12/10/12 10:00 AM ET
Foundation for winter full of moves laid in Nashville
By Cash Kruth / MLB.com
This year, the biggest name -- Josh Hamilton -- is still unsigned, while others -- Michael Bourn, Anibal Sanchez and Kyle Lohse -- are also still searching for new homes.
That doesn't mean talks at the Gaylord Opryland Resort & Convention Center in Nashville, Tenn., last week won't shape the rest of the offseason, as the Dodgers' agreement with Zack Greinke over the weekend proves.
And while the Winter Meetings are the biggest offseason show, talks aren't finished just because Major League Baseball has left Nashville.
"Basically, what I've learned about being in the Winter Meetings is you generally don't make many trades in Winter Meetings," Reds manager Dusty Baker said. "Most of the time, you're setting it up for when you get home to make moves."
Where Bourn, Sanchez, Lohse and others will sign is yet to be determined. Others -- B.J. Upton, Shane Victorino and Mike Napoli, to name a select few -- have made decisions with which teams and players are happy.
Last year's big winners, the Angels and Marlins, were happy in December, too. But during the season? Not so much.
The Angels' signings of Albert Pujols and C.J. Wilson last year were lauded, but lost in the praise was a bullpen that wasn't up to par. That, and other April struggles, left the Halos chasing the A's and Rangers this past season. This offseason, the Angels addressed their 'pen with the signing of right-hander Ryan Madson.
"I think it's terrific," Angels manager Mike Scioscia said of the bullpen. "I think that when you look at a guy like Ryan Madson and you look at adding him to what [Ernesto] Frieri did ... and you look at [Scott] Downs, there are so many situations where we didn't hold leads the way we needed to last season."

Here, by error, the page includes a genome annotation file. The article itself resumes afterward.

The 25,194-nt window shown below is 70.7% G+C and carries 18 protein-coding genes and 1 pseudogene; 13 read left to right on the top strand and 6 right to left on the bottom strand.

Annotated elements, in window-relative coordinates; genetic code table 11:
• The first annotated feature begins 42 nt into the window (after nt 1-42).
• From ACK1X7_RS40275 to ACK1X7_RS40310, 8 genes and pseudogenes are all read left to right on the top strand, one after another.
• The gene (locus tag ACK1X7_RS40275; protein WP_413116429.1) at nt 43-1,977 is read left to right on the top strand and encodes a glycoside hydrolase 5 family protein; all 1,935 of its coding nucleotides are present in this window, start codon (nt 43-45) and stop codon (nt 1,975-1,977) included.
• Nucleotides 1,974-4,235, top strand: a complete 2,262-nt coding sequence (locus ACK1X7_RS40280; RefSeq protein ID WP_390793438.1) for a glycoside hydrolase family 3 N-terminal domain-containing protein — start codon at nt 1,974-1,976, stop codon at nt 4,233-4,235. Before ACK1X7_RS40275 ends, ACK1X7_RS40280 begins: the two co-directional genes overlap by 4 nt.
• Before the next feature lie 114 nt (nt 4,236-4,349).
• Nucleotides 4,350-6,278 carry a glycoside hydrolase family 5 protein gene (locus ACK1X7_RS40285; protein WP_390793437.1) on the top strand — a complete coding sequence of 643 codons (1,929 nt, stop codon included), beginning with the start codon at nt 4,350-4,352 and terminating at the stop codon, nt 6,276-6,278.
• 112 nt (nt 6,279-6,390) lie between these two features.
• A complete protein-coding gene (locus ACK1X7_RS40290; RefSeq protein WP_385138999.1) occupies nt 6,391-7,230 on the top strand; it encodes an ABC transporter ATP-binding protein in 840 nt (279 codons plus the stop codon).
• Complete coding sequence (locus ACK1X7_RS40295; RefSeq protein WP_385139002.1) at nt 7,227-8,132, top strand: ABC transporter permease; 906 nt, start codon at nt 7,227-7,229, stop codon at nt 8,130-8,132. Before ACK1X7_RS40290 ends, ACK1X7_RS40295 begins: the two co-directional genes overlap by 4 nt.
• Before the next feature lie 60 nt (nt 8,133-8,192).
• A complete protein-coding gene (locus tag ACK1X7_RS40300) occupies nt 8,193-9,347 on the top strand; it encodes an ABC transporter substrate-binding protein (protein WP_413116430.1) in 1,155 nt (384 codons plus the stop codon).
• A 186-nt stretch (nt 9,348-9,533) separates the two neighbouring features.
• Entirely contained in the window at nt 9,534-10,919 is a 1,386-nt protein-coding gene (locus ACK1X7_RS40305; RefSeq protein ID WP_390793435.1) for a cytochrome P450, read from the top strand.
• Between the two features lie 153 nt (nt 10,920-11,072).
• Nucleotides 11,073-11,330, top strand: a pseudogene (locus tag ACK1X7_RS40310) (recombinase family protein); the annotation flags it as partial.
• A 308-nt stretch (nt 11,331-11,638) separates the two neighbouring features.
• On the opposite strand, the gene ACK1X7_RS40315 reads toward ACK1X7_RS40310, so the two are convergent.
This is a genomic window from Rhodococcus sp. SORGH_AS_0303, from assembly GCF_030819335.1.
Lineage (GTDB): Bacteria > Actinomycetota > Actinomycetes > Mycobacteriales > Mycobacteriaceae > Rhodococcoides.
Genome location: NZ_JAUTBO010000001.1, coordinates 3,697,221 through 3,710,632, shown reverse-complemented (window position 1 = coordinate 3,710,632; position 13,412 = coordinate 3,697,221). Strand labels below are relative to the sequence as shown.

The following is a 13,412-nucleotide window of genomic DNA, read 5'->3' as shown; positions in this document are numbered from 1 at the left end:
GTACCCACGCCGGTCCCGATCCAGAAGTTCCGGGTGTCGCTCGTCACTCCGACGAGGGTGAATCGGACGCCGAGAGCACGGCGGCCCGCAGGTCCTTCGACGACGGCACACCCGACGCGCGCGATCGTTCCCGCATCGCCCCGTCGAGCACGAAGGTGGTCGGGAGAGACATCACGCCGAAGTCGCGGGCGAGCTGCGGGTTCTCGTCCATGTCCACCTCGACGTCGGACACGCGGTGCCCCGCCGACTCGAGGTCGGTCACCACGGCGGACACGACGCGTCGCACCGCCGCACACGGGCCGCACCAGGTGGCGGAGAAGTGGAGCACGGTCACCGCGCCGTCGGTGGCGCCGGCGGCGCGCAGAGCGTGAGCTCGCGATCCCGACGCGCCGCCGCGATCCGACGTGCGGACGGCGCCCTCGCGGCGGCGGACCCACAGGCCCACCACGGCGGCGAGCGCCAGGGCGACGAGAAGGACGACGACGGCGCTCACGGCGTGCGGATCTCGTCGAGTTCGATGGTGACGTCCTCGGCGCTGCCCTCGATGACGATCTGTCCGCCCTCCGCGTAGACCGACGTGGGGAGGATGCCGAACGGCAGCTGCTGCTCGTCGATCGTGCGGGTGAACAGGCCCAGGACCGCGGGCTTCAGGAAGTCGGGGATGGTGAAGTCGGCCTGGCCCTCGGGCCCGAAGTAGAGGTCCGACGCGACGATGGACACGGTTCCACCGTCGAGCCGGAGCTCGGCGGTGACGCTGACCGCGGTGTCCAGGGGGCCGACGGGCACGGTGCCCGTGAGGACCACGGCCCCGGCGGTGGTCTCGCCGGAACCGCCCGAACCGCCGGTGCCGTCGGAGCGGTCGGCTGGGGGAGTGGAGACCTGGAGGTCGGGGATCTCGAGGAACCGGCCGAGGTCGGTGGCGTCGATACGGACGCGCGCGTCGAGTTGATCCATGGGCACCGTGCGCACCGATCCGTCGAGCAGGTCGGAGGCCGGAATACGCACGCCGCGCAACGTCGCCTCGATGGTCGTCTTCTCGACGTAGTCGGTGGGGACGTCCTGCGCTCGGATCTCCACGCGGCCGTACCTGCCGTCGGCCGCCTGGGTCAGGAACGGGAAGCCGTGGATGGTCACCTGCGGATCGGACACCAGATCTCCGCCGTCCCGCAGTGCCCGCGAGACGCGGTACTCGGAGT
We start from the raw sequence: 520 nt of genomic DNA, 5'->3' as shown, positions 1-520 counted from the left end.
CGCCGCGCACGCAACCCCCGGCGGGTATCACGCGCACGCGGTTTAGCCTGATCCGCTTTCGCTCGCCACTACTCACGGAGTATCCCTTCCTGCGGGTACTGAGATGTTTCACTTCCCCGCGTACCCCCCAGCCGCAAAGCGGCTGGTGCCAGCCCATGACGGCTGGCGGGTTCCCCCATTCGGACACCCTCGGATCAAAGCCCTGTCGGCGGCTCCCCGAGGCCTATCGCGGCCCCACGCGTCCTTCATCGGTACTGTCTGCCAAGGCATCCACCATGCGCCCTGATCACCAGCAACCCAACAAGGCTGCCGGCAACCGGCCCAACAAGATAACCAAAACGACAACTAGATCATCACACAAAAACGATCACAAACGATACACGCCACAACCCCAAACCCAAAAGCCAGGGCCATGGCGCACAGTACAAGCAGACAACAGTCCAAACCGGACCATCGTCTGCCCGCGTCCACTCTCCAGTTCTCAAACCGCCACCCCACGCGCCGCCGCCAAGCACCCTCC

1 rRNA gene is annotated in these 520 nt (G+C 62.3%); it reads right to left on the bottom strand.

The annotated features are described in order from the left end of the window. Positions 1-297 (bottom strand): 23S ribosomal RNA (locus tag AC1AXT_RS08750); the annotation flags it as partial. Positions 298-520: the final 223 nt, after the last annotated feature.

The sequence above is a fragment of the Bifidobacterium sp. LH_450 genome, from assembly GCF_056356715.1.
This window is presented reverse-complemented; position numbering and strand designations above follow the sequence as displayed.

A handful of teams are still trying to fill specific needs after the Winter Meetings.
The never-ending trade rumors involving D-backs outfielder Justin Upton are still swirling. When Greinke officially signs, it's expected the market will be set for free agents like Sanchez and Lohse, as well as trade targets like reigning National League Cy Young Award winner R.A. Dickey.
Mets manager Terry Collins said he and general manager Sandy Alderson have had numerous conversations regarding what to do with Dickey, admitting it's not an easy choice.
"It's a huge decision," Collins said. "There's a lot of things to consider -- your fan base, the team -- but if you do something like that, it's for the benefit of the organization in the long term."
Making good on their plan to get value for a surplus of affordable young pitchers, the Rays completed a deal late Sunday night with the Royals that sent righties James Shields and Wade Davis to Kansas City for highly regarded prospect Wil Myers, among other assets. Tampa Bay manager Joe Maddon said he'd rather go into a game knowing he can outpitch the competition than hoping to outhit it, but he was prepared to lose an arm via trade before next season.
"I've come to grips that it may happen," Maddon said. "Do I want it to happen? Not necessarily. You saw what happened last year. The only reason we won 90 games last season is because our pitching was so dominant and good. For us to be 90-plus on an annual basis, we have to pitch that way."
The Rangers, not out on Hamilton, would like to add pitching. That, of course, was the Royals' plan all along.
Kansas City manager Ned Yost was prepared for the possibility of losing Myers to add a pitcher.
"We feel like we're really close to being able to compete, and we're looking at every option that we can," Yost said. "[General manager Dayton Moore] has worked really hard over the last five years to fill our Minor League system with tremendous prospects that we could use for situations like this. So we're looking at a bunch of different options."
There are plenty of trades and free-agent options available to virtually every club for the remainder of the offseason. Although the Winter Meetings are finished, the talks that began in Nashville will continue to shape the offseason.